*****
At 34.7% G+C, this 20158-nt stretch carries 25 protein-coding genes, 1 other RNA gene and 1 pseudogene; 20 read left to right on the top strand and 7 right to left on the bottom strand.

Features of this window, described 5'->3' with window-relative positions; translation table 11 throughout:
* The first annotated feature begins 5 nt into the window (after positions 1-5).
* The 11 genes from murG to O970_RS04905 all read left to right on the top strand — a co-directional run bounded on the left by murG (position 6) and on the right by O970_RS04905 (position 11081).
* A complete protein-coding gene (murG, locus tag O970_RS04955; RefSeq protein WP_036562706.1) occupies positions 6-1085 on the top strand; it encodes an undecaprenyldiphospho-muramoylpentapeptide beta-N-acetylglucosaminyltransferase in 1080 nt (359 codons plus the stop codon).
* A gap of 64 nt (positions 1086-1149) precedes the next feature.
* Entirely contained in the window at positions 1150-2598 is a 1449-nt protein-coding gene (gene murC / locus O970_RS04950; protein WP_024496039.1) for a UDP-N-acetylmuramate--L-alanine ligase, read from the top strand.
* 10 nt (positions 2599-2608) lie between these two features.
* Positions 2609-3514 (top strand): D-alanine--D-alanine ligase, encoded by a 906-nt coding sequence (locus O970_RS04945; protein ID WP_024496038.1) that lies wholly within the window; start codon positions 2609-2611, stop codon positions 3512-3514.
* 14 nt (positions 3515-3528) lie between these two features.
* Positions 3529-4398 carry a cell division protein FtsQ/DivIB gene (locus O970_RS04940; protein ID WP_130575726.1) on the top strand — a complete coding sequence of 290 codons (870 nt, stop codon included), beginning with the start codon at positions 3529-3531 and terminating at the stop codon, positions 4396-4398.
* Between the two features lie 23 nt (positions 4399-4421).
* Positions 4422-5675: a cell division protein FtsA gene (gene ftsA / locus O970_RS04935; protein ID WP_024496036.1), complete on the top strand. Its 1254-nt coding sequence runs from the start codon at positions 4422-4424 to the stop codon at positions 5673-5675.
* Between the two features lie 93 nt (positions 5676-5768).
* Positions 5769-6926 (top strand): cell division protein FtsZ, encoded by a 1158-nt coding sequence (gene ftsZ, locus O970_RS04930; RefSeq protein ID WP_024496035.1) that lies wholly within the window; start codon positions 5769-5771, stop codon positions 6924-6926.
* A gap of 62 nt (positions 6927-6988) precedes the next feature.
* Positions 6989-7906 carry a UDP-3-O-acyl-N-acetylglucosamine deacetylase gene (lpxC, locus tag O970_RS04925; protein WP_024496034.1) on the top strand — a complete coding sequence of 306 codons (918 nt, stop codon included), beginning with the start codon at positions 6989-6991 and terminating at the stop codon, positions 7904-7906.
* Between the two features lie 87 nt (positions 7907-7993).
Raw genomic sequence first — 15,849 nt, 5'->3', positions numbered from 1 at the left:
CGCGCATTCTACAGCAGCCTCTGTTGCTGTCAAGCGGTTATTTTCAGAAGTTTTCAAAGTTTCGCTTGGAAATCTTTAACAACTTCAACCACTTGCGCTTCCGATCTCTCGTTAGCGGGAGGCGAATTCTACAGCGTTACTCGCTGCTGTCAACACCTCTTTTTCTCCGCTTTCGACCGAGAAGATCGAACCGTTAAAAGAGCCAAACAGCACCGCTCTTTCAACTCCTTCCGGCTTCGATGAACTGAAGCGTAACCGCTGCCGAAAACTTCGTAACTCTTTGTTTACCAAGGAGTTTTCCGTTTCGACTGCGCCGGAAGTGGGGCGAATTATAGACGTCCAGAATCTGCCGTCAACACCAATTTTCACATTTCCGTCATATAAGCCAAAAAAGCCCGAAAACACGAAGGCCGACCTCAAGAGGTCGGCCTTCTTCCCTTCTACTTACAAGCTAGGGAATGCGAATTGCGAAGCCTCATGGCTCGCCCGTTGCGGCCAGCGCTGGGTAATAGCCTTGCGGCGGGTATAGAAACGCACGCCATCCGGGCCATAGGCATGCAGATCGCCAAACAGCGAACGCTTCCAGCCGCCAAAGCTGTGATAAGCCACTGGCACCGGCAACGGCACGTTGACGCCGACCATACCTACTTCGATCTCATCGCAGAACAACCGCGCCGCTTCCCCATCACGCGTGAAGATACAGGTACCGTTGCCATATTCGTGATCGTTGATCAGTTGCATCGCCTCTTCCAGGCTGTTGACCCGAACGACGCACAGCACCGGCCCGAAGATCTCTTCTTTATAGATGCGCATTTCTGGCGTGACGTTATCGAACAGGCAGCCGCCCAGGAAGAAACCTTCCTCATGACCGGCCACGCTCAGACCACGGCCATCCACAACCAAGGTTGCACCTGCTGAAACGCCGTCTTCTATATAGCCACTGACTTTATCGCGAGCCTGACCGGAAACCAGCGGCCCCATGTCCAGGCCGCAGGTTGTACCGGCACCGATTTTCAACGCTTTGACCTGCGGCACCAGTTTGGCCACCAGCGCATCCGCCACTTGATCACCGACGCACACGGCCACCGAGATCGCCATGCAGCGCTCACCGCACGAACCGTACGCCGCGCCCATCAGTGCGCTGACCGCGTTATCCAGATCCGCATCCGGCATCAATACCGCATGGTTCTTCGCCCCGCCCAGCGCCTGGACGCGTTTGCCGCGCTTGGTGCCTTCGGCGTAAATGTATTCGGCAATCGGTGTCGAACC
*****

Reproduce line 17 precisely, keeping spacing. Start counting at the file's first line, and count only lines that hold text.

* Positions 6989-7906 carry a UDP-3-O-acyl-N-acetylglucosamine deacetylase gene (lpxC, locus tag O970_RS04925; protein WP_024496034.1) on the top strand — a complete coding sequence of 306 codons (918 nt, stop codon included), beginning with the start codon at positions 6989-6991 and terminating at the stop codon, positions 7904-7906.